According to the 2011 World Wealth Report from Capgemini/Merrill Lynch Global Wealth Management, Canada is home to 282,000 high-net-worth (HNW) individuals, those with $1-million (U.S.) or more of investable assets.
Canadians who have recently joined this affluent group may discover that their approach to personal finance has not kept pace with their rising net worth, and the group has attracted a number of professionals dedicated to helping them manage their money.
Expert advice on navigating Canada’s income tax regime is essential for those with substantial financial assets. Many adult Canadians have an accountant who prepares their income tax. HNW individuals should ensure that the accountant they retain has the knowledge to appropriately advise them on tax planning and special issues, such as succession planning for family enterprises.
One of the easiest ways to access wealth management expertise is to sign on with an organization that offers a comprehensive suite of services all under one roof. At these firms, a client is typically assigned a dedicated adviser to meet their financial and investment needs. Other professionals within the firm are consulted as needed.
Another approach to managing substantial financial assets is to consult independent professionals as soon as they are needed. Jason Heath, a financial planner at E.E.S. Financial Services Ltd., believes this is a good way to reduce the potential conflict of interest inherent in firms offering all services together.
No matter the chosen approach to seeking advice, HNW individuals should begin with a financial game plan. A qualified financial planner will work with a client to prepare a customized financial plan designed to achieve the client’s personal life goals. A good planner will also identify areas where clients would benefit from additional advice.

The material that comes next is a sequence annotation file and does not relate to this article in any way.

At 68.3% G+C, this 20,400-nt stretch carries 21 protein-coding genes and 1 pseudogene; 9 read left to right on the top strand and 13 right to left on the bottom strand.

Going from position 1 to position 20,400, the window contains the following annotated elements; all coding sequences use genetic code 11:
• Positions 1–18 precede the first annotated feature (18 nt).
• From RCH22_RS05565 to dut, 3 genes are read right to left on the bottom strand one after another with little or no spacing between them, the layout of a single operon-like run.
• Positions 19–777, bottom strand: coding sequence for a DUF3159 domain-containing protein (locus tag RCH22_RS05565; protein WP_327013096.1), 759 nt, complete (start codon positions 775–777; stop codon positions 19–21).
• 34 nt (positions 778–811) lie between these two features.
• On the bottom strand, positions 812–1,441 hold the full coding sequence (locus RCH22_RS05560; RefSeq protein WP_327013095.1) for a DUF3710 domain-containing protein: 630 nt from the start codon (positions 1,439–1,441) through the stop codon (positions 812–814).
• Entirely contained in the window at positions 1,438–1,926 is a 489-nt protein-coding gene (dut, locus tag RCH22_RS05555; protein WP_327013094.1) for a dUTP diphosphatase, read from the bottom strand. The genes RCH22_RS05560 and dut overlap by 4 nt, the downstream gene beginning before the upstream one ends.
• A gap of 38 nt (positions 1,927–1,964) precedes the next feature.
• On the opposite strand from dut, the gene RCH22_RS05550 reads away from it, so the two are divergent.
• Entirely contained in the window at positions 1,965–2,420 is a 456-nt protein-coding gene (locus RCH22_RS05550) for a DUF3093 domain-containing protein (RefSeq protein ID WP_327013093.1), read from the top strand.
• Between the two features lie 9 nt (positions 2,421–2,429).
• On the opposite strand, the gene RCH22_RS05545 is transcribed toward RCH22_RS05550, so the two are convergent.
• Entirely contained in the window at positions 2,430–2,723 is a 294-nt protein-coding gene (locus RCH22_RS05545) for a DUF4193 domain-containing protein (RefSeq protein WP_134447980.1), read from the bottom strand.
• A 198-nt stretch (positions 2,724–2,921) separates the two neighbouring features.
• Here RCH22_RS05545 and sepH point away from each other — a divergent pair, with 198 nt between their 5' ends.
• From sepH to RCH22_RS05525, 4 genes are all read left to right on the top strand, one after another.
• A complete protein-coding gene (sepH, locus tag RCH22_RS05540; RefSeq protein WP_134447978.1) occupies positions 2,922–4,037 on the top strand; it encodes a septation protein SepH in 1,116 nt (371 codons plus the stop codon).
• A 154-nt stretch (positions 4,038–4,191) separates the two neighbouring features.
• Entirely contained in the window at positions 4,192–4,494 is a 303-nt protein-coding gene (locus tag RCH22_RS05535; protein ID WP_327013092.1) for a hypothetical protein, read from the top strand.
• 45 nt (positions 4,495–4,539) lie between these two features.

Invariably, HNW individuals will need advice on how to invest their wealth. A person with $1-million in investable assets is no longer limited to stock brokers and advisers selling mutual funds. They can take advantage of the money management expertise available from portfolio managers (also known as investment counsel).
According to Norman Levine of Portfolio Management Corporation, investment counsel differs from the investment advisers most people are familiar with in several significant ways.
Their only business is managing investment portfolios for private clients, i.e. individuals and families with significant financial assets, and foundations, endowments and pensions.
Once a client agrees upon an investment plan, the manager has total discretion to decide how the client’s money is invested.
The management fees are typically 1% to 2% of the assets under management and are usually tax-deductible. Additional fees may be charged for trading commissions and for the safe custody of client holdings at a third-party financial institution. The overall cost is often lower than the fees of mass-market financial advisers.
Most portfolio managers hold the highly-regarded Chartered Financial Analyst designation.
Portfolio managers have a fiduciary duty to their clients, i.e. they must act in the client’s best interest. By contrast, many financial advisers are only obligated to offer clients suitable investments.
Estate planning is another area where HNW individuals can benefit by seeking out professional advice. Family business succession, providing for children from first and second families, establishing a charitable foundation or arranging assets to minimize taxation are examples of situations where expert advice is beneficial.
Chartered Life Underwriters, specialists in life and health insurance and estate planning, and advisers holding the Trust and Estate Practitioner designation can advise on such matters.
Once estate plans have been fleshed out, HNW individuals should retain the services of a lawyer well-versed in wills and estates to properly document their wishes. Where significant financial assets are involved, a well-crafted will helps to ensure the timely dispersal of an estate in accordance with the wishes of the deceased and with a minimum of problems.
Where to find help:
- Accounting: Professional accountants who are qualified to practise in your province and have stated expertise in tax planning for individuals.
- Financial Planning: Certified Financial Planner, Registered Financial Planner
- Insurance and Estate Planning: The Financial Advisers Association of Canada
- Legal Advice: Contact the law society in your province. Request a list of lawyers specializing in estates and trusts law.
- Portfolio Management: Portfolio Management Association of Canada.
- Trust and Estates Specialists: Trust and Estate Practitioner.
Gail Bebee is the author of No Hype – The Straight Goods on Investing Your Money. She can be reached at email@example.com